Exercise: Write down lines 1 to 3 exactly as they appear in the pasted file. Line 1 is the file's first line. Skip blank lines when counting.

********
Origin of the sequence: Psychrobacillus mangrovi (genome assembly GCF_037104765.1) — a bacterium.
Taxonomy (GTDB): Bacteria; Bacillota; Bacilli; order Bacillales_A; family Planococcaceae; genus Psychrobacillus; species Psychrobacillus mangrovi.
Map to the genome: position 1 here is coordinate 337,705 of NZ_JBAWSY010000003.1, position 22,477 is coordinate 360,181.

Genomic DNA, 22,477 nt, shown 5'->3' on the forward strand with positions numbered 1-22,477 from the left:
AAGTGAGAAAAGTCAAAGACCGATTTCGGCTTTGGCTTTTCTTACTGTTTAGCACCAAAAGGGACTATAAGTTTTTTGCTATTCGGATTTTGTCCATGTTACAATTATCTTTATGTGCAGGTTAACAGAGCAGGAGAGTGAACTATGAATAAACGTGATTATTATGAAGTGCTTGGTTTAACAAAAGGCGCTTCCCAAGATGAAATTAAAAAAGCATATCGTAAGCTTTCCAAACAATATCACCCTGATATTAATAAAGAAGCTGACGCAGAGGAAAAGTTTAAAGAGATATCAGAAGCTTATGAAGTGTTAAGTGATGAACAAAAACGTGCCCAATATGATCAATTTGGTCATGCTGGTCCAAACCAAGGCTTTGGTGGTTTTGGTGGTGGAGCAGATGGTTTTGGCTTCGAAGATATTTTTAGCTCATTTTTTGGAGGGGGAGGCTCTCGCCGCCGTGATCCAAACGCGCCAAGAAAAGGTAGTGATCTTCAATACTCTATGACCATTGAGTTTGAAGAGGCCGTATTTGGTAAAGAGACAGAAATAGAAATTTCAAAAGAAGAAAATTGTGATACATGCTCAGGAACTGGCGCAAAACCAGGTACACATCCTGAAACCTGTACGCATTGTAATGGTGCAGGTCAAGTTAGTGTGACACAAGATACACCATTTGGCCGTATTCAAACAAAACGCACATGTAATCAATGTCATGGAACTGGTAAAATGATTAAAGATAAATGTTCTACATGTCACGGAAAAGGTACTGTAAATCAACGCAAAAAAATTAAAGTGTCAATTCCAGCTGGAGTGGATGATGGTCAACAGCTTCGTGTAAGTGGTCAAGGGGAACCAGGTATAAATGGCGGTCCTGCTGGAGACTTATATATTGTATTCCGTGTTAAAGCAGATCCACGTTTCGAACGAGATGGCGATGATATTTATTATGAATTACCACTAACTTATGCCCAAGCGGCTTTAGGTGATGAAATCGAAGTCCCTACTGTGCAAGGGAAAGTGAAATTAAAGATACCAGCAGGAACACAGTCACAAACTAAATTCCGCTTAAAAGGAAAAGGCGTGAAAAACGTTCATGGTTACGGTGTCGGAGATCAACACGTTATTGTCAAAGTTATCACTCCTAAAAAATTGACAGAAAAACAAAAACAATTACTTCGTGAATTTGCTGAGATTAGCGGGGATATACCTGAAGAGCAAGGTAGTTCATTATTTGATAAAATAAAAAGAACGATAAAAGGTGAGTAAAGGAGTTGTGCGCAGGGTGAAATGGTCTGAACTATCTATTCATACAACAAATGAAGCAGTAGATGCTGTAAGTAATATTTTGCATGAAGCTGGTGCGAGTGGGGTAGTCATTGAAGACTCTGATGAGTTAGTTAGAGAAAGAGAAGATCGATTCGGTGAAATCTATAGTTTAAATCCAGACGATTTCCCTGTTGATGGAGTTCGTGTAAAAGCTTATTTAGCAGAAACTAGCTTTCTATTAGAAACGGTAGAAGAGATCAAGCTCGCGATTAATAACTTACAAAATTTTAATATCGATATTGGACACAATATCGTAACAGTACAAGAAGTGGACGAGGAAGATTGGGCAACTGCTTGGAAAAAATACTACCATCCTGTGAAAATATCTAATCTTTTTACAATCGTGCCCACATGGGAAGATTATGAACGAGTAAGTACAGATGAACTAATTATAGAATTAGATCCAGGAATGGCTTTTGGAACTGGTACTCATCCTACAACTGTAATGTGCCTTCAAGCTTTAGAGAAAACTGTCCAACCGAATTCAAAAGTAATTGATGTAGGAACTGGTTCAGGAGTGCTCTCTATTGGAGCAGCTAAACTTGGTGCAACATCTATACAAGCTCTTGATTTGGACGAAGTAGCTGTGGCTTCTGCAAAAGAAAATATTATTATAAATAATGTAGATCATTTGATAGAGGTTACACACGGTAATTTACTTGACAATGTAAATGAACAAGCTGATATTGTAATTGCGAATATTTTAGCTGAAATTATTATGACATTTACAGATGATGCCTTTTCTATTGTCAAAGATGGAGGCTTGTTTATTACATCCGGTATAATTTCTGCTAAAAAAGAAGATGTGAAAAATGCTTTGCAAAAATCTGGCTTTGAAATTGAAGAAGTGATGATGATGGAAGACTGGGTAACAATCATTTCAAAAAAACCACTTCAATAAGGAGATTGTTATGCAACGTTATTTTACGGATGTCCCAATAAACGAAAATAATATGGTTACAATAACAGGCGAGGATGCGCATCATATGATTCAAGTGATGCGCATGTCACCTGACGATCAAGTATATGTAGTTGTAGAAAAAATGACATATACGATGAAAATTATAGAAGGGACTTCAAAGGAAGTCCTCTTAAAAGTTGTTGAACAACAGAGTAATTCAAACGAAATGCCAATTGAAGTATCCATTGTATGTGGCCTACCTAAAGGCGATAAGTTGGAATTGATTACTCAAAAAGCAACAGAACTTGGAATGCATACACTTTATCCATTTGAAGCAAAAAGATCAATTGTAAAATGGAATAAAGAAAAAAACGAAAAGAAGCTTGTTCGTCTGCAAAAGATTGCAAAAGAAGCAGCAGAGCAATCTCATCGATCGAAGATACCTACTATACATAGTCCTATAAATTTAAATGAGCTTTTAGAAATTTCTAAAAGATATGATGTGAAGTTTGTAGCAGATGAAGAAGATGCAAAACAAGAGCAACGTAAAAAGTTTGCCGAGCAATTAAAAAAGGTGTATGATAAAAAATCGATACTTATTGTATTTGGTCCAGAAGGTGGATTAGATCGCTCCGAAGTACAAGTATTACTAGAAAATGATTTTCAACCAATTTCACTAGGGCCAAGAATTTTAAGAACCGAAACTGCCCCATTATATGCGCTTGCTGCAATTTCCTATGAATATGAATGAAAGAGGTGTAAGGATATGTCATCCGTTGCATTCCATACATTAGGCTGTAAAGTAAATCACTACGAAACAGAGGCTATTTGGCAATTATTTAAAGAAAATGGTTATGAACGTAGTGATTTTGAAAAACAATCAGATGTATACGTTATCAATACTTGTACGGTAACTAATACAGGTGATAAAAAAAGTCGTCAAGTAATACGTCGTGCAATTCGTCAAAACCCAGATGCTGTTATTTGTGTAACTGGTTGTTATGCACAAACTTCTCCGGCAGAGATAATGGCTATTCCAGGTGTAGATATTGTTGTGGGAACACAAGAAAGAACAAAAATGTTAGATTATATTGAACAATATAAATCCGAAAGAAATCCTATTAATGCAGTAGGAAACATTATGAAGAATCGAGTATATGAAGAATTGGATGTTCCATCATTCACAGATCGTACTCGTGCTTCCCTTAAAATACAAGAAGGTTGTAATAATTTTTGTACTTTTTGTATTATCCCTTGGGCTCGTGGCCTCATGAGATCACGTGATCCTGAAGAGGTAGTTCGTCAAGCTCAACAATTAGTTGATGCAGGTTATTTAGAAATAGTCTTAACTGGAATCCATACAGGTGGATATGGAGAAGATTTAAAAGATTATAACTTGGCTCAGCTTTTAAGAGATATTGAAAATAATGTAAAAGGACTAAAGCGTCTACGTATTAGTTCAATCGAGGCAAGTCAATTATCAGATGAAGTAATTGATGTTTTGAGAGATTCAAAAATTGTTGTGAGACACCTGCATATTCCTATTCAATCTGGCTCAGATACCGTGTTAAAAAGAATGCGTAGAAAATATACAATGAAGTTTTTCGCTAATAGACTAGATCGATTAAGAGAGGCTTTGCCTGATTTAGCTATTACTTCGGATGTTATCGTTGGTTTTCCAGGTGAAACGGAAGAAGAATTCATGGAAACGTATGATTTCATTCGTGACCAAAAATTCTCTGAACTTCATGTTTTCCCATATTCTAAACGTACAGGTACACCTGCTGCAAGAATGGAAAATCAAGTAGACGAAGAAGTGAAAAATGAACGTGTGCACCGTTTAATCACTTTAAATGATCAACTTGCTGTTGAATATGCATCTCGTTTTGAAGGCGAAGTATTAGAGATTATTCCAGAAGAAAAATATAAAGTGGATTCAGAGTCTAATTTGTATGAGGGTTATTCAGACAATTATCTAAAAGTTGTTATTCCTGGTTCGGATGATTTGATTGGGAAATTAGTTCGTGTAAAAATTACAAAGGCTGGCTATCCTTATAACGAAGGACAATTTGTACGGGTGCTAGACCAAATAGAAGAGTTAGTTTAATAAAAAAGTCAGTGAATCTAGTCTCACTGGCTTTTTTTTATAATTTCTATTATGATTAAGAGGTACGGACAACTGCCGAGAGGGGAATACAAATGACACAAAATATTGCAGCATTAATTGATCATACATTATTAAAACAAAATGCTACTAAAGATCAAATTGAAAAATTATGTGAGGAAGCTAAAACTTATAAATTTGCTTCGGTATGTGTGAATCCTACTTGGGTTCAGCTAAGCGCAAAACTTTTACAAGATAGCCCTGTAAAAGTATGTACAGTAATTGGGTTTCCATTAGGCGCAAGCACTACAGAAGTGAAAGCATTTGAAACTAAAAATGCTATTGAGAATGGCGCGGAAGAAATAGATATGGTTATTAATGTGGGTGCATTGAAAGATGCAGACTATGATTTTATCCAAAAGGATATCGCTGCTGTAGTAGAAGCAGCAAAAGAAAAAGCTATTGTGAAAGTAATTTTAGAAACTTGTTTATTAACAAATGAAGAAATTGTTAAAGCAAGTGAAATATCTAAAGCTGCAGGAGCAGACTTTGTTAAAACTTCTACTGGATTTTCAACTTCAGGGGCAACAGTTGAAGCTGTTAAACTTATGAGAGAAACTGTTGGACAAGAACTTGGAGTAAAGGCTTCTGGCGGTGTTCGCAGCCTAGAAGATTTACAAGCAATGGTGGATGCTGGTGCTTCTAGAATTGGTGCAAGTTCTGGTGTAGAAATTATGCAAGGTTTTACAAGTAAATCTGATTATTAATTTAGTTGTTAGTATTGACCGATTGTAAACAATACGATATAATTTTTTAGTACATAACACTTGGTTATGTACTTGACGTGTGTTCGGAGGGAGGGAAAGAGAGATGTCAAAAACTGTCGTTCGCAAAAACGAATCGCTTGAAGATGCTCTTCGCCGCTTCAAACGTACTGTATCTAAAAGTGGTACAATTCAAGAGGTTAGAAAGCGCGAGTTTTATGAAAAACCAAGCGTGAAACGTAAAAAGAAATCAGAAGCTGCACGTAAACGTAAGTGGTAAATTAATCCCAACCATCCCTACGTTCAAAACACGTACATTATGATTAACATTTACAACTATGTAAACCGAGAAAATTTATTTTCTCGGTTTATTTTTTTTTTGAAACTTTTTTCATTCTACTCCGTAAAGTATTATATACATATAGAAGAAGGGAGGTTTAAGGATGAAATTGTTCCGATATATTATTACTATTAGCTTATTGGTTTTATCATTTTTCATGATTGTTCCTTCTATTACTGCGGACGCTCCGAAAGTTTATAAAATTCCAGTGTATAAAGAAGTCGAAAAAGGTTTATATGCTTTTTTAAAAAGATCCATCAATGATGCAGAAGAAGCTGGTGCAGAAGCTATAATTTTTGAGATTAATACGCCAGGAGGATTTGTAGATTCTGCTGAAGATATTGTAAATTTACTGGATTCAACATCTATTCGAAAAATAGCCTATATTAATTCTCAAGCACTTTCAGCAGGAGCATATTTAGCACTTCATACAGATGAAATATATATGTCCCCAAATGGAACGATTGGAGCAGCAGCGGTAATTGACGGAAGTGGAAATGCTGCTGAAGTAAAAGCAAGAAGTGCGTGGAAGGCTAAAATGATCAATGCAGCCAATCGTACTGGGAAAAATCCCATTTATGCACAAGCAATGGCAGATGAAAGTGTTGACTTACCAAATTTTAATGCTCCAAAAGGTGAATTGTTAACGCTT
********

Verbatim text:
Origin of the sequence: Psychrobacillus mangrovi (genome assembly GCF_037104765.1) — a bacterium.
Taxonomy (GTDB): Bacteria; Bacillota; Bacilli; order Bacillales_A; family Planococcaceae; genus Psychrobacillus; species Psychrobacillus mangrovi.
Map to the genome: position 1 here is coordinate 337,705 of NZ_JBAWSY010000003.1, position 22,477 is coordinate 360,181.